Looking for inspiration for your campervan’s interior?

It’s been a while since I blogged, about campervans at least. So I was utterly amazed when I checked the site stats recently and saw that around 600 people still click through to this blog every single day. And in the last 6 years, it’s attracted well over a million views. Wowee. People don’t seem to mind that I haven’t posted anything meaningful since 2011.

A good percentage of the total views (okay, probably 90%) are people looking for instructions to make cushion covers (thank you, Pinterest). And seeing as those cushions accounted for at least 90% of the angst generated during the conversion project, it’s probably appropriate.

So thank you to everyone who still posts lovely comments on the sewing blogs. (And to those who still send in intricate questions about seam allowances, I’m going to admit – just once – that my sewing machine was banished to the loft the moment the cushions were finished and I haven’t felt the urge to open the box since.)

With no campervan of our own on the horizon, I’ve been low on blog content since we left Australia. So instead, I managed to hook up with a UK campervan magazine (handily just called ‘Campervan’) and now test-drive and review campervans for them. It’s great fun. I’ve chosen my perfect van three times. It can also be a tiny bit stressful (but only when you’re told that the van you’re reviewing has already been sold, so please be ULTRA careful with the brand new upholstery and mirror gloss paintwork… and you remember you’ve brought your three-year old along for two days).

Anyway the editor rang me up about a year ago with a slightly different assignment. Later that month he was sending me to cover one of the world’s finest motoring spectacles for the magazine.

I KNEW it wouldn’t be the Singapore Grand Prix. Obviously. A glamorous vision of speed and power and dazzling harbour lights on a hot steamy evening did not even cross my mind.

So I was completely excited when he told me I was off to Busfest. At the Malvern Showgrounds. Well, of course. Busfest is the place to be.

As one of the world’s largest celebrations of Volkswagen campervans, it promised the latest interior designs and a muddy field show ground full of colourful inspiration for your own van. So off I went, along with a few thousand other enthusiasts, to discover a veritable melting pot of VWs, from splitscreens to transporters with high tops, pop tops, no tops…

If there were a league table of people most dedicated to their campervan, the owners I interviewed were all vying for Champion’s League places. (I thought I loved our little van but, in comparison, I’d be languishing perilously close to the Vauxhall Conference.) The hours they’ve spent transforming written-off VWs into modern masterpieces, not to mention the thousands of pounds sunk into leather seating, customised bunting and the now ubiquitous surf-board table was a display of complete devotion. There were some very cool vans and I came away with a heap of ideas for our next campervan.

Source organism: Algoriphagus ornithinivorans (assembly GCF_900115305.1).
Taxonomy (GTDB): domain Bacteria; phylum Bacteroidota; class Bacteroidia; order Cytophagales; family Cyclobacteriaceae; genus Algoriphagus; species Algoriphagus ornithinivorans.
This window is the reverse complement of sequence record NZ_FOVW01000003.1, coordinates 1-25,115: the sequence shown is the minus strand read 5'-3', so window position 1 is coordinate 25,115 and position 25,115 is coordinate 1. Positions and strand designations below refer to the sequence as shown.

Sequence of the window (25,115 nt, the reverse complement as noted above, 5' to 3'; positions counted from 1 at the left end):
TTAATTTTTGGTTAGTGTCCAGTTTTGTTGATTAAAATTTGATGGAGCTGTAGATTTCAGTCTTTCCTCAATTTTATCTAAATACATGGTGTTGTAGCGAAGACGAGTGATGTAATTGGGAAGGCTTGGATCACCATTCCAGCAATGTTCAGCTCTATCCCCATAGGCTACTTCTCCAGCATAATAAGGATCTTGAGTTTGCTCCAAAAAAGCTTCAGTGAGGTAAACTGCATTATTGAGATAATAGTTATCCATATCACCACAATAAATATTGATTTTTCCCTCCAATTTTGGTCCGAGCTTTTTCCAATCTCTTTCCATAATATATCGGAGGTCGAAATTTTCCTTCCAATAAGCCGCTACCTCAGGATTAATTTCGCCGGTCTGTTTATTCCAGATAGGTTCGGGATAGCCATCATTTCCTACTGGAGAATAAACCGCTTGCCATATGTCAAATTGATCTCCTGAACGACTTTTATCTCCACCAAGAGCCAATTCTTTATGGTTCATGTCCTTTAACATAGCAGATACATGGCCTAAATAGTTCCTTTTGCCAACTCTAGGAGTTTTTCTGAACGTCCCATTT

It almost rivalled a beautiful F1 night race held under the stars. Almost.

This year, Busfest is being held next week from 8-10 September at the Malvern Showgrounds. So if you’re looking for inspiration for your campervan, it’s definitely worth a visit.




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Who knew making a wooden seat could be so complicated?

Well ours has been very complicated, but having spent the last couple of weekends playing with hinges and bolts and sliding locks, Paul has now fixed and secured all the campervan seating. Let’s hope we’ve finally seen the last of the comedy seesaw moments.

The seats needed a bit of adjusting from their original position to allow for a 28mm overhang all around to protect the cupboard doors underneath. Once the seating panels were all screwed down, Paul turned his attention to the backrests.

Because the engine is underneath the driver/passenger seats, we had to hinge the backrest behind the cab to allow the front seats to still lift up and provide access to the engine.

And because the backrest doesn’t lean up against anything, Paul also fixed a small arm hinge at the side and a sliding lock at the back to strengthen it when it’s in the upright position.

The other backrest also had to have a sliding lock behind it to stop it falling forward. It’s this backrest which pulls over to form the bed support, and it’s really quite heavy to lift. To make this job a bit easier, I did attempt to fashion a handle out of a few scraps of gingham I had lying around (as you do). Unfortunately though, while clearly very beautiful, my handle was not up to the job and suffered major structural failure on its first outing. We might just buy a metal one from Bunnings.

The final stage in the seating was to make a trap door (with fully functioning custom-made handle) above the battery compartment to give easy access to all the electrics.

Here’s the bedding configuration:

The kitchen work surfaces are also now secure, having been screwed down to the cabinet shell underneath with small right angle brackets. Paul fitted a gloss white side panel onto the cabinet containing the fridge, and added a water indicator, which will link to the fresh and wastewater tanks.

Then on the outside of the van behind the fridge cabinet he fitted an air vent:

We also saw the first splash of red above the fridge:

So the seating is completely finished. Stay tuned for phase one of the plumbing!

Buying the van – what happens next?


Tues 11 October 2010

So after a seemingly endless, global search that saw us trek out to car yards as far away as Strathpine and Acacia Ridge, we’ve finally found the perfect van, hurrah!!

Well, I say we…